Weaver so pumped he wished he could pitch Thursday, too
On the day after, Angels no-hit wonder Jered Weaver was still on Cloud Nine while hearing from everyone from David Letterman to David Wells. ...
ANAHEIM, Calif. -- He heard from Cooperstown. He heard from David Wells and David Letterman. He heard from what must have seemed like half of Southern California, his final text count reaching 116.
And do you know what?
One day after firing the first no-hitter of his career, a brilliantly pitched game against the Minnesota Twins, Jered Weaver was only sorry about one thing.
"I'm still a little bit pumped up," he said Thursday afternoon, sitting in the Angels dugout before batting practice with a small group of reporters. "I wish I could go out and pitch again tonight.
"My arm probably wouldn't let me."
Nor would his manager, though Mike Scioscia thought Weaver was both dominant and strong enough against the Twins that the right-hander probably was right when he said he felt like he could have gone another two innings.
"I thought he could," Scioscia said.
Life was a blur Thursday for Weaver over the 19 or so hours it had been since Torii Hunter caught the final out of the ninth inning to cap the first individual no-hitter at Angel Stadium since Hall of Famer Nolan Ryan blitzed the Baltimore Orioles on June 1, 1975.
Speaking of which, Weaver's jersey and a baseball from the no-hitter are en route to Cooperstown. A potential Top Ten segment on the Late Show with David Letterman fell through because of a production problem.
"That would be pretty fun," Weaver said, clearly a bit disappointed. "I'm a fan. I watch him every night."
He chuckled about the television shot showing his father, Dave, knocking down a beer during an intense ninth inning.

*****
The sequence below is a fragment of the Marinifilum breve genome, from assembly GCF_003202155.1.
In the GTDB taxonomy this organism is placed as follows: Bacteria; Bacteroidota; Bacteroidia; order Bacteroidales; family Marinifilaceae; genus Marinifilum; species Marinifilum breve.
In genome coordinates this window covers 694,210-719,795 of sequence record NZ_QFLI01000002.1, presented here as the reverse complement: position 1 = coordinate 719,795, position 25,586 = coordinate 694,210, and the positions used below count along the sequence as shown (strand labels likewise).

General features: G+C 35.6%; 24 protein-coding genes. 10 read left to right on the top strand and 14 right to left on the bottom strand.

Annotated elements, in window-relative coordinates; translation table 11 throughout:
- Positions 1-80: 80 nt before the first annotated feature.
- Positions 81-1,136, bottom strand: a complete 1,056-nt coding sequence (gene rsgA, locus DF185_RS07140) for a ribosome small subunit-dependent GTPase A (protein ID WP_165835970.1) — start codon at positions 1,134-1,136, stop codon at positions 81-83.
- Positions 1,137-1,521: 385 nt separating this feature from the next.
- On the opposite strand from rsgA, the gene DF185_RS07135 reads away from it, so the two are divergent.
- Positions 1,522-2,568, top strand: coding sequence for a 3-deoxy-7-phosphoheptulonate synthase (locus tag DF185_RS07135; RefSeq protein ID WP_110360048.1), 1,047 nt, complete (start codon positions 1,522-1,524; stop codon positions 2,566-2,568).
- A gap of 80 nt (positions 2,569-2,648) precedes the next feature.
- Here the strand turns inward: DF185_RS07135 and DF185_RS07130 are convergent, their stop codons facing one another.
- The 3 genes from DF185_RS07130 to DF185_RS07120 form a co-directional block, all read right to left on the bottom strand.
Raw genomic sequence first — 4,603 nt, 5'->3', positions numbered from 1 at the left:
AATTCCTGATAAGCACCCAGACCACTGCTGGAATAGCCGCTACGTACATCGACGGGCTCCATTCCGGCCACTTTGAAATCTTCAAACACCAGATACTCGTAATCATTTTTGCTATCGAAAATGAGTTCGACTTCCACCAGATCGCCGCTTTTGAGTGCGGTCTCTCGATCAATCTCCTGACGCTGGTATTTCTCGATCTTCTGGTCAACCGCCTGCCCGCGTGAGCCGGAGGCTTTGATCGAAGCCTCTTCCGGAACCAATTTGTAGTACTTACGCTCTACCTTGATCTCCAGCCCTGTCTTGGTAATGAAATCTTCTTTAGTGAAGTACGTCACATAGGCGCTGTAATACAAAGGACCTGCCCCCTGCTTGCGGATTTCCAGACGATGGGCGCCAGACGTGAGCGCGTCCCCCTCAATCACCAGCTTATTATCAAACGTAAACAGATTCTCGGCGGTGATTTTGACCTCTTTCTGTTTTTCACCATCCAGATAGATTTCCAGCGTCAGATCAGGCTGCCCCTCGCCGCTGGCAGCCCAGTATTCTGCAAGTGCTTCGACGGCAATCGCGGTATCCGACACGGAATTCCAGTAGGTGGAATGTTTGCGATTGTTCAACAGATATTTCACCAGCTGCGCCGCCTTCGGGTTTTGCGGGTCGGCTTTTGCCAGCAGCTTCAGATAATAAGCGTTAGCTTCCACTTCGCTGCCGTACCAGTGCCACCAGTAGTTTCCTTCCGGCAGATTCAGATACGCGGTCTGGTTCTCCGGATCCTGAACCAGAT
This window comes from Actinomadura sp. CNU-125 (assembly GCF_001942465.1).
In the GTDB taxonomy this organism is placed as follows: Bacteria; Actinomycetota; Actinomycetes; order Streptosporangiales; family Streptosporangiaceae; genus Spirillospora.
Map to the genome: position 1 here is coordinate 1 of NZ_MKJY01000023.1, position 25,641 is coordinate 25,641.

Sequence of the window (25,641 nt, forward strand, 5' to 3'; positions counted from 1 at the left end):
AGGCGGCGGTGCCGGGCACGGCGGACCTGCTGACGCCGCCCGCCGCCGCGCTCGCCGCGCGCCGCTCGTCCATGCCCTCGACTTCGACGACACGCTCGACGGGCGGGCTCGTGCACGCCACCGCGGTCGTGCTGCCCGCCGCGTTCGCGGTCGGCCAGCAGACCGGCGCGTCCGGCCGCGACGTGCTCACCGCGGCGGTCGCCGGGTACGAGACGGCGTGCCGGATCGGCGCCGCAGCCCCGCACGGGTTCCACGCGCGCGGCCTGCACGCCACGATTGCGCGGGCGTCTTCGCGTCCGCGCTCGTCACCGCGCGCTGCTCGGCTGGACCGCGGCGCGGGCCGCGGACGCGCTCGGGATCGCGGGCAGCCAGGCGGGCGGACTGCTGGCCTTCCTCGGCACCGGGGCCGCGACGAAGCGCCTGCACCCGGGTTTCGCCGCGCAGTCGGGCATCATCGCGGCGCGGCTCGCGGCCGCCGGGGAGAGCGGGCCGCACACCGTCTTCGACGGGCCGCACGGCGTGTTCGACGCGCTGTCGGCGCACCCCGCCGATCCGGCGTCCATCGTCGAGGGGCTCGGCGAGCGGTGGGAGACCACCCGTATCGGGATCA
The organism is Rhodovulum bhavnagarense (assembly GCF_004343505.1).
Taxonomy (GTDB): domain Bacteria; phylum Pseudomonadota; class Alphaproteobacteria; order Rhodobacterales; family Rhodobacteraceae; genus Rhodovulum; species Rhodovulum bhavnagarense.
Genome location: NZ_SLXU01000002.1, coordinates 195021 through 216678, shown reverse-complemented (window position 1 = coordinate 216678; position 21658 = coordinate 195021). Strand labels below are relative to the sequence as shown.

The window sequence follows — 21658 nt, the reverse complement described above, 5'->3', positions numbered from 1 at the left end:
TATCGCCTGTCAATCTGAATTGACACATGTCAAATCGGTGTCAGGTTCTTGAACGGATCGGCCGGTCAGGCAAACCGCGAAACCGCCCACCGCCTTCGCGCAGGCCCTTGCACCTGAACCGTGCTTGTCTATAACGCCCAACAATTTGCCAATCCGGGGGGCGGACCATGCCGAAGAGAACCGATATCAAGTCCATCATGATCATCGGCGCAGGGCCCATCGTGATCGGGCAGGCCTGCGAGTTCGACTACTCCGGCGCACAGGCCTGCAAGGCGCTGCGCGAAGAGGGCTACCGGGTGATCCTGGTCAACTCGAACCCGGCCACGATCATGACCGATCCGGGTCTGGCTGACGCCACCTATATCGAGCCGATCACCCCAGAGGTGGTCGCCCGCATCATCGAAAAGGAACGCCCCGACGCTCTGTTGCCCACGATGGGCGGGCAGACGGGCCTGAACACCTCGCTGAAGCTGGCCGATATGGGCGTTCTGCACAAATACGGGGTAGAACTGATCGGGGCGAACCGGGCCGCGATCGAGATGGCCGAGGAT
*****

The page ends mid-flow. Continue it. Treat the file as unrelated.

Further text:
"The Weavers like their Bud Lights," he quipped.
Sleep didn't find him until about 3:30 a.m., until after, as he said, several teammates helped him celebrate. He slept until about noon and still felt like he was walking on clouds a few hours later.
If you saw a video of that last out, and it looked like Weaver threw his hands toward his head in disbelief, well, it was exactly what it looked like.
"I couldn't believe it," he said. "Never in a million years could I believe that, first and foremost, I'd be pitching in the big leagues but throwing a no-hitter in the big leagues.
"It's surreal. And to do it in front of the home fans, it's unbelievable."
He kept a baseball for himself, the final out baseball, the Alexi Casilla fly ball that nestled into Hunter's glove in the ninth inning. He also kept the lineup card.
He'll have this night forever. But the major-league season rolls on, the Angels are desperately attempting to crawl out of a slump, and guess what?
Weaver's next outing will be Monday, against ... the Minnesota Twins. Yep, crazy.
In a quirk of the schedule, Weaver will face them in Target Field just five days later.
"That's my biggest pet peeve about being a pitcher," Weaver said of the immediate turnaround. "It's tough when you face the same team twice [in a row]. You've got to pitch different, but it's hard to pitch different because at the same time, you've got to pitch to your strengths."
On Wednesday night, it looked like he had enough of them to carry on, strongly, for a long time.
There's now a crowded outfield in San Diego
The former Braves star served as a race official for the Daytona 500
He'd be a good fit in the Bronx, but can they make it work and still stay under the luxury...
The slugger had shoulder surgery in November
Tebow reported to spring training with Mets position players on Sunday
Santa Clara senior Jake Brodt did the honors Saturday